“It remains to be seen what impact the election result will have on individual education policies, but I expect the free schools programme to continue,” he said.

“Free schools are more popular with parents than council-run schools, more likely to be rated Outstanding by Ofsted and get better results. They also remain the most cost effective way of providing much-needed new school places.”


Successful Massachusetts charter school comes under fire from envious critics

It does well despite its high minority enrolments but critics say it still does not do enough for minorities

Mystic Valley — one of the state’s biggest charter schools, with 1,500 students — touts its high test scores and disciplined academic climate. But the school has repeatedly drawn the attention of state regulators.

In 2015, state officials blocked Mystic Valley, where more than 40 percent of students are black, Hispanic, or Asian, from expanding enrollment because it lacked appropriate services for students who don’t speak English.

Regulators have also repeatedly criticized the board of trustees for being overly involved in day-to-day management of the school, for not being accessible to parents, and for “opaque” dealings that have violated the state’s Open Meeting Law.

More recently, the school, headquartered in a warren of brick buildings sprawled across a city block, attracted national attention because of a battle over its dress code. Critics contended a prohibition on styles that include hair extensions discriminated against students of color. The school’s trustees, who defend the policy as one that fosters a culture emphasizing education rather than style, have vowed to address the issue over the summer.

“The more we look at the school, the hair problems appear to be the tip of the iceberg about issues of discrimination,” said Sarah Wunsch, deputy legal director for the American Civil Liberties Union Foundation of Massachusetts. The ACLU is one of several groups representing twin sisters who recently faced repeated discipline for wearing braided hair extensions.

“They say how wonderful the education is they give,” Wunsch said, “but that skips the question of how many they have pushed out and why.”

School cofounder Neil Kinnon, chairman of the school’s board and a Malden city councilor, has been a lightning rod for much of the criticism. His social media postings have sparked outrage, including one from his City Council Facebook account last fall that dismissed multiculturalism as “nothing but a con by the rich and those who want to take down this Country by selling out the future of our children.”

Kinnon declined repeated requests for an interview, most recently at a June 12 trustees meeting, where he told a Globe reporter he had “no interest” in speaking. Alexander Dan, Mystic’s interim school director, also declined an interview at that time but responded to questions from the Globe with written statements.

Dan defended the school’s track record, pointing to state data that indicate black students at Mystic Valley typically outperform their peers from surrounding communities on state and college entrance exams. He contends the school is serving the needs of students who are disabled, have extra needs, or are low-income. He cited state data, known as attrition rates, that track the percentage of such students who leave during a small window of time — between the end of one school year and the start of the next. Those data show student attrition from Mystic, averaged over the past five years, is lower than the numbers from six nearby communities.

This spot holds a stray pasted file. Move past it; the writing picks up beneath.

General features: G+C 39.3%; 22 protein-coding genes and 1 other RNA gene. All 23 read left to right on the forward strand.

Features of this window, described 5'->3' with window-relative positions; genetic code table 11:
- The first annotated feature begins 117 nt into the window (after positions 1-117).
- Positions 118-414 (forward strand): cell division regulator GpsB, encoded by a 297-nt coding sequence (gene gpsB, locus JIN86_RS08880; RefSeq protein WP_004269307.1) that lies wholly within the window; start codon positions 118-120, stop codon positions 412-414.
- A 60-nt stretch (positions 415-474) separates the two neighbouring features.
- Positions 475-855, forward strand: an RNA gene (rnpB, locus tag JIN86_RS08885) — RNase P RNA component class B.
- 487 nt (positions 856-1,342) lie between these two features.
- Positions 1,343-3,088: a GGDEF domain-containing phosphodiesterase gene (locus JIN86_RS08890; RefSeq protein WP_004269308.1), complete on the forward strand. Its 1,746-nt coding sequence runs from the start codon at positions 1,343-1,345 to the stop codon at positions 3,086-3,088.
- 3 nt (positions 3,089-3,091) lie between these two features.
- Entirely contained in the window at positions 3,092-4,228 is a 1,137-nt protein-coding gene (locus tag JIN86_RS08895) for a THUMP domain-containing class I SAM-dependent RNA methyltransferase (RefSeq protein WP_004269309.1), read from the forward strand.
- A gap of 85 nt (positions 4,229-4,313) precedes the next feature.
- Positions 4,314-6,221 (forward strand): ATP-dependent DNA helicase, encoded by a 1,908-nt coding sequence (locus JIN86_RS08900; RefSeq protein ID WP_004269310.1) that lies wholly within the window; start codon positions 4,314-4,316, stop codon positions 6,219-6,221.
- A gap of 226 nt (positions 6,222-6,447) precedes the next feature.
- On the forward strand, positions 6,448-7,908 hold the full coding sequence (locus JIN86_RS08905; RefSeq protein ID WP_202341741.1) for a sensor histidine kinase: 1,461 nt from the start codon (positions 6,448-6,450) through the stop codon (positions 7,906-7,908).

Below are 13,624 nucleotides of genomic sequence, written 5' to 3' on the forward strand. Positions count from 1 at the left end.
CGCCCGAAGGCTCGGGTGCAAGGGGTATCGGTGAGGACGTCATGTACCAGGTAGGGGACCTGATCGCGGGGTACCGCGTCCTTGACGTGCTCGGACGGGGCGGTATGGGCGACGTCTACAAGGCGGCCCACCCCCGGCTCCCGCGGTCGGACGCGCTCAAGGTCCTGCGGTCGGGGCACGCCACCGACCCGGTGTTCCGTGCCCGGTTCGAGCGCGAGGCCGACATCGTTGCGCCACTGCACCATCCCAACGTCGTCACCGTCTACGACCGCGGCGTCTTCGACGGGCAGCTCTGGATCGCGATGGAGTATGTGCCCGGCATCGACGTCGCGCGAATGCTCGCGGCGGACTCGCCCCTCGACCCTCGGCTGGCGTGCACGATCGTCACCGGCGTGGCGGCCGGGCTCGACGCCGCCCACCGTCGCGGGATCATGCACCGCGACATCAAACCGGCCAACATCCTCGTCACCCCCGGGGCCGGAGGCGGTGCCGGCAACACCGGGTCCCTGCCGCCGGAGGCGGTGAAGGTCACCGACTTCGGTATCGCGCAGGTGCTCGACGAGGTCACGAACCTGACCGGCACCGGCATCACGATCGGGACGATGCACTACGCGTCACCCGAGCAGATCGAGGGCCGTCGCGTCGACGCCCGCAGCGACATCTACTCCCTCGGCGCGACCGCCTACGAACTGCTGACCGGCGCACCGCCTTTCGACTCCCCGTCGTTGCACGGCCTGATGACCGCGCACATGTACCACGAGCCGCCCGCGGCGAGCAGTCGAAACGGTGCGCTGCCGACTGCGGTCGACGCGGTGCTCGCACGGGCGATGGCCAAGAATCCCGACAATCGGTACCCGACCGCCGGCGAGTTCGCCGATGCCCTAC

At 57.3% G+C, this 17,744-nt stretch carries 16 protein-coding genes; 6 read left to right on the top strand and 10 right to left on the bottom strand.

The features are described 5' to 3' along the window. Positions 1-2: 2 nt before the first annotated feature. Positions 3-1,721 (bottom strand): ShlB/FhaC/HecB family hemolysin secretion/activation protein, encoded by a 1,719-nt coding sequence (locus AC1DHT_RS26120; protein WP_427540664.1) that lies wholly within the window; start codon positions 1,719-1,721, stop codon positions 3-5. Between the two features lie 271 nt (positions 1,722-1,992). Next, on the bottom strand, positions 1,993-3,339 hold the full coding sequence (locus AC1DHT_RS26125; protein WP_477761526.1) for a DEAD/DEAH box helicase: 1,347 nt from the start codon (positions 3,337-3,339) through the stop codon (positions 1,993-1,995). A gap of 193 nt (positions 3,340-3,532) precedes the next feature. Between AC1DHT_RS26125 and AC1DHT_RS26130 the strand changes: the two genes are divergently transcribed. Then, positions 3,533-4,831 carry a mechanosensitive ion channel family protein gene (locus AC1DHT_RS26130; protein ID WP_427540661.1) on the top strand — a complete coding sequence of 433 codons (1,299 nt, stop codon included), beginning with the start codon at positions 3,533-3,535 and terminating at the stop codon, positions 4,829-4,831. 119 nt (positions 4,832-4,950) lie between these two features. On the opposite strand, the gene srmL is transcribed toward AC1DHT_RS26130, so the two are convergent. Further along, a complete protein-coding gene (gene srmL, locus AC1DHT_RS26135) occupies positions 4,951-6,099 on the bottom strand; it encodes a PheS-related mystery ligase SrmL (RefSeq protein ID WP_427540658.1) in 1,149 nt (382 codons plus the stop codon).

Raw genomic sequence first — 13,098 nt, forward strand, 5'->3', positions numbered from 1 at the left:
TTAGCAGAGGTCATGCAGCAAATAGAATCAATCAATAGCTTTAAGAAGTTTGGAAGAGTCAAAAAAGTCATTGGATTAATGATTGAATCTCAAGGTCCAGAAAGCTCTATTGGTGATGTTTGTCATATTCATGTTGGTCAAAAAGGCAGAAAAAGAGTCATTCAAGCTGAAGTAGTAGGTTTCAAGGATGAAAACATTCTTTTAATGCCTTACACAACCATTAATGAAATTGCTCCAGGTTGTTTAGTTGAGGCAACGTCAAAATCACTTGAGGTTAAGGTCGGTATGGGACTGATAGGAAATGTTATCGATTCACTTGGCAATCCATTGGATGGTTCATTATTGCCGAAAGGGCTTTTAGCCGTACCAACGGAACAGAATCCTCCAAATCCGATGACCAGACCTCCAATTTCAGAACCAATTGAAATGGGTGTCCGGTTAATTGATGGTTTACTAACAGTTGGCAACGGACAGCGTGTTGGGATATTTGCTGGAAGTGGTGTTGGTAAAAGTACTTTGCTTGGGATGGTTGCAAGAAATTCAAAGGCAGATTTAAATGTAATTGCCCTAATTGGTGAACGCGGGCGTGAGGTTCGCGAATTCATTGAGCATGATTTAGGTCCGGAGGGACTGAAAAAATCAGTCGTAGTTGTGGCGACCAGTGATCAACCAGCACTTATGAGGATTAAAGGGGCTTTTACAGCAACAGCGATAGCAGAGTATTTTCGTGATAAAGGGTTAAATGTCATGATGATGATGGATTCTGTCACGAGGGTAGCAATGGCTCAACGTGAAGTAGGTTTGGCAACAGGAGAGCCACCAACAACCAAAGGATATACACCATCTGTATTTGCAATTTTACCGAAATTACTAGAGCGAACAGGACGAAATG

“This statistic is often used to judge satisfaction among students and families within a district, particularly a school/district of choice from which students could withdraw at any point,” Dan said.

But another barometer that measures satisfaction — the percentage of students who stick with Mystic Valley throughout the school year — suggests a different picture. By that measure, known as stability rates, Mystic Valley ranks near the bottom for students who are disabled, have extra needs, or are low-income, compared to schools in those six nearby communities, according to a Globe analysis of the data.

The state data also show that Mystic Valley, which accepts students by a lottery system, reported enrolling few with limited English abilities.

Fewer than 2 percent of its students are identified as English language learners. Yet in the two school districts from which Mystic Valley draws more than half of its students — Malden and Everett — English-language learners account for about 17 percent of the population.

Charter schools are public institutions, but most, including Mystic, operate independently of local systems.

Donohue, the former sixth-grade teacher at Mystic, said he watched students with limited English skills walk away because the school did not provide the training they needed to improve. Donohue left in frustration in 2011 for another charter school and now teaches in the public school system.

While at Mystic, Donohue said, he saw some students with limited English skills repeatedly held back a grade. But other students, with equal or worse grades, were allowed to move on because they had higher MCAS scores, he said.

“I had a student who was 16 in sixth grade. He was Haitian, his family spoke no English, and he was in sixth grade for the third time,” Donohue said.